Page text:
Tuesday, July 12, 2011

Out of the funk and into spandex (or not)

Hannah with altdaily.com doing PSA.
Last Tuesday, Wes Cheney and I represented Bike Norfolk on Heresay, the local noon radio show hosted by Cathy Lewis.  The past several weeks all came to a head as I was prepared for the show because I finally had to think hard about everything that has happened over the past 2 months.  I have not posted on this blog primarily because recent events have been overwhelming and difficult to even navigate.  There have been two hit and runs on Shore Drive involving experienced cyclists, one who I have long admired and learned much from; numerous letters to the editor and op-eds mostly about cyclist misbehaviors and driver rage over bicycles even being on the road; a barrage of topics on the cycling listservs about how to best combat angry motorists, our bad reputation, lack of police enforcement; the thumb tack attack in Pungo—the list goes on and on.

Does this really offend you?  The spandex I mean.

I had to snap out of it hard to prepare for the radio show.  I would have never agreed to do the show if Wes had not been invited because he has a knowledge base, charisma, articulation and likeability that I will never have.  Add to that a photographic memory—I watched as he rolled out points and facts on the air that we discussed over a 3-day period with none so much as a sticky note in front of him.  Cathy Lewis was clearly not as enamored with his sidekick (me) who had more notes in front of her than the host herself.  She ran a tight ship for the hour, bringing in our points as well as those of street interviews from her interns, including one from Paul Flannigan, owner of Conte’s Norfolk, a book author interview and several listener phone calls.  Wayne Wilcox, Virginia Beach city planner, was also in the studio with us.  I actually spaced out a little watching Cathy coordinate everything so effortlessly, especially considering she is not an expert on cycling. The program was pretty darn good, and Wes and I celebrated with an early afternoon beer and omelet.  Listen Here.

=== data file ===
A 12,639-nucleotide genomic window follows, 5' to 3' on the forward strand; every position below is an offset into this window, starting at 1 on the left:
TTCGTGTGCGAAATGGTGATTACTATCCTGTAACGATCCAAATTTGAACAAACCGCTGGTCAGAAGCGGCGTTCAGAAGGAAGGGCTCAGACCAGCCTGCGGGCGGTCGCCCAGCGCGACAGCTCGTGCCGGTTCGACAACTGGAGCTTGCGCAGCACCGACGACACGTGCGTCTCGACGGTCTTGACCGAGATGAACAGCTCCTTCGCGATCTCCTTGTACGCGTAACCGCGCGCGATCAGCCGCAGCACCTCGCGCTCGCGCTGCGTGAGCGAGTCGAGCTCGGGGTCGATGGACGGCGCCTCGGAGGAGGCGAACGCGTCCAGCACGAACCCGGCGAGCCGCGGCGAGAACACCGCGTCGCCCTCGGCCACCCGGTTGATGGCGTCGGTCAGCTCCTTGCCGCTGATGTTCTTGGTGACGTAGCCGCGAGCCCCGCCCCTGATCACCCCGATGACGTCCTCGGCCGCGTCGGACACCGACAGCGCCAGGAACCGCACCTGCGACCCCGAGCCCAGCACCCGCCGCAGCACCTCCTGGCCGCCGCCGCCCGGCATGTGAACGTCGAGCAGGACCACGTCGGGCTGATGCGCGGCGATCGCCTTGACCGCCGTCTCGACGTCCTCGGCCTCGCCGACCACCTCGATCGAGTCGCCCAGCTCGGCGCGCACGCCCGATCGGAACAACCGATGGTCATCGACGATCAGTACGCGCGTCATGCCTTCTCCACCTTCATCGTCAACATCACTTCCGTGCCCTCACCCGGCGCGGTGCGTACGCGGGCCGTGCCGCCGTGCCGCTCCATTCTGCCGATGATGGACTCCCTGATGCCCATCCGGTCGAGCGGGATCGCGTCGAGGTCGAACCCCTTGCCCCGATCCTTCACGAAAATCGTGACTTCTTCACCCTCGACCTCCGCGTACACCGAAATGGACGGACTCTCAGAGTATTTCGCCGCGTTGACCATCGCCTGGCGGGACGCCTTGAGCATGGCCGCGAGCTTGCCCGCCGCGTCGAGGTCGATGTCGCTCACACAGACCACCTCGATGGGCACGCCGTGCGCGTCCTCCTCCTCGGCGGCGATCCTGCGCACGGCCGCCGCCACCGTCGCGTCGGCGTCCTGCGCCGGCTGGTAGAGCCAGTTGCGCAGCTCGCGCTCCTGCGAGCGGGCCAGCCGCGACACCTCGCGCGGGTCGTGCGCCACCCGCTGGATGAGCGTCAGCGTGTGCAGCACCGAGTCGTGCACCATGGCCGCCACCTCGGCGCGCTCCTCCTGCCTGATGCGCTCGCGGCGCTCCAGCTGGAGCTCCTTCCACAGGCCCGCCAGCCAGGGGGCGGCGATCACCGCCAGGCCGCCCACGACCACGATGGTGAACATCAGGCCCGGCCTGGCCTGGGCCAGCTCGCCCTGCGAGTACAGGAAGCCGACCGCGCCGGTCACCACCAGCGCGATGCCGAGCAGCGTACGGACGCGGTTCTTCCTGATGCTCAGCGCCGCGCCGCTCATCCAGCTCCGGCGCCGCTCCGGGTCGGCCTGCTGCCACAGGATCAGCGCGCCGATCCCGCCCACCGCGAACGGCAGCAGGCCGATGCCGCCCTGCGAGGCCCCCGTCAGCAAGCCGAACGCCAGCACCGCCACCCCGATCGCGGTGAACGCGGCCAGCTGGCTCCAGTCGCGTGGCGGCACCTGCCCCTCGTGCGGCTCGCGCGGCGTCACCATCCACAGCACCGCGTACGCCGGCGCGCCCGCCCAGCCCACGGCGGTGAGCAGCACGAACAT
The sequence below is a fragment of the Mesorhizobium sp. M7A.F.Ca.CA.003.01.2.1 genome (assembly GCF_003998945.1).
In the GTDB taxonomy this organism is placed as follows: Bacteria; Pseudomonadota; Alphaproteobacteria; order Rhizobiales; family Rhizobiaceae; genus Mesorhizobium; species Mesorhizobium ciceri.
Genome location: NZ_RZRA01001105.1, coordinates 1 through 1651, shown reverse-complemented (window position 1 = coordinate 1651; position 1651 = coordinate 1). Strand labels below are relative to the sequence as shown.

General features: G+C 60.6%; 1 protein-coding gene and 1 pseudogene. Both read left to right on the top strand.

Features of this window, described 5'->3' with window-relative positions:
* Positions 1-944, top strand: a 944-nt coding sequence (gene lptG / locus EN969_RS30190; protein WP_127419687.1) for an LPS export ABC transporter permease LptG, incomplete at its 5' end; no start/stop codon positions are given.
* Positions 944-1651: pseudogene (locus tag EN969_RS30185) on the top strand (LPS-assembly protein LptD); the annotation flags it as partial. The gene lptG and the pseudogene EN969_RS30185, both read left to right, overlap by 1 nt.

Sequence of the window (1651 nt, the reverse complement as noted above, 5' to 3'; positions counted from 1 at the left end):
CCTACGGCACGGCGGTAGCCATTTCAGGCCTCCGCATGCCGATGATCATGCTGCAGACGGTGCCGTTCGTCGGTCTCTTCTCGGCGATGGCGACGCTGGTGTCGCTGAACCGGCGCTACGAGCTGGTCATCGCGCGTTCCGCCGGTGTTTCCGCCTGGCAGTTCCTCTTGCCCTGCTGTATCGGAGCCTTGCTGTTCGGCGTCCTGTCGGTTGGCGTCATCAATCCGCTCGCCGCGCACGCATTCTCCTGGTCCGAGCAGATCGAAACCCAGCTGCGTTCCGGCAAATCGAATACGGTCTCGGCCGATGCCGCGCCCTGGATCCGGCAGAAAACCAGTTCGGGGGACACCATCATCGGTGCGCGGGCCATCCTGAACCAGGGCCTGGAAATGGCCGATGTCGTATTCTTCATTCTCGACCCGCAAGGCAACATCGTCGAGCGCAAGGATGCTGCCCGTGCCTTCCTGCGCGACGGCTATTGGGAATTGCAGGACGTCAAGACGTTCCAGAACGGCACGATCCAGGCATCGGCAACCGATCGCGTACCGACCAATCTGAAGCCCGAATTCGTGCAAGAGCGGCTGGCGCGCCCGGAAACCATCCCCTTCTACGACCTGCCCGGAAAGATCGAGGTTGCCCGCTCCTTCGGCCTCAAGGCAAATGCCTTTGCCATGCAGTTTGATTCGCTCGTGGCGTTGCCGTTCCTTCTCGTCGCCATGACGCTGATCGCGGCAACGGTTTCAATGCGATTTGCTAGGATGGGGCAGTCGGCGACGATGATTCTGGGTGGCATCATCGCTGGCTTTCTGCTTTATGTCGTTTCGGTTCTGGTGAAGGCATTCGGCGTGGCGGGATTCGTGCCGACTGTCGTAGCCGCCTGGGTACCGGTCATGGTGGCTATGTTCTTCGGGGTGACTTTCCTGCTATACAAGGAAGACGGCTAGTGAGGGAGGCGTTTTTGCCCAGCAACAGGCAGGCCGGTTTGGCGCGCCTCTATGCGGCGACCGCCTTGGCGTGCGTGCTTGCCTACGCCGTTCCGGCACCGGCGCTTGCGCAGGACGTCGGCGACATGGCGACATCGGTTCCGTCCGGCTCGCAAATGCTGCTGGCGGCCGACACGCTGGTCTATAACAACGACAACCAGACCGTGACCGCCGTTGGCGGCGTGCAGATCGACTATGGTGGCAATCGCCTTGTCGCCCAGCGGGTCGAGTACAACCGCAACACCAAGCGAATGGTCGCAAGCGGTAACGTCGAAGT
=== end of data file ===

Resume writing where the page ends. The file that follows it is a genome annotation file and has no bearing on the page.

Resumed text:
Urban riding--this guy lives in Larchmont.

One regret that I have is that Cathy did not ask me the “To spandex or not to spandex” question she directed to Wes. Had I answered, I probably would have said, “Well, the real question is to helmet or not to helmet” because I really hoped that some helmet talk would make the show. Upon further reflection, however, I realize that “To spandex or not to spandex” is the most critical question of all and one that has flung me into such a funk here lately.

The most difficult task in every community of riders is the problem of unity. We talk endlessly about how the cycling community needs to be on the same page with issues, behavior and goals, yet the task seems impossible when there are different issues, behaviors and goals that each faction of the community expects of its members. The spandex question is one of the most popular gauges of just how serious a person is about this biking thing, and at its root, there is often resentment, laughter, headshaking and maybe awe but that’s probably pushing it. Certainly the person who wears spandex takes himself just a little too seriously—geez, it’s a bike, a way to escape—let’s not make a profession out of reverting back to a few light minutes of childhood fun. With the spandex comes a set of goals, or at least perceived set, that are remarkably different from those who wear baggy workout clothes. And maybe different from those who wear street clothes. Certainly different from those who wear work clothes on their way to the jobsite. Completely different from the child on training wheels, or the surfer pedaling to the oceanfront. However, if pushed on the subject, most would probably say that our goals must be very similar, but there is enough distain and misunderstanding between the groups to prevent the conversation from even starting. What has been nagging at me, really, is the tremendous task of bringing all these groups to the same table to lobby for a set of agreed-upon goals.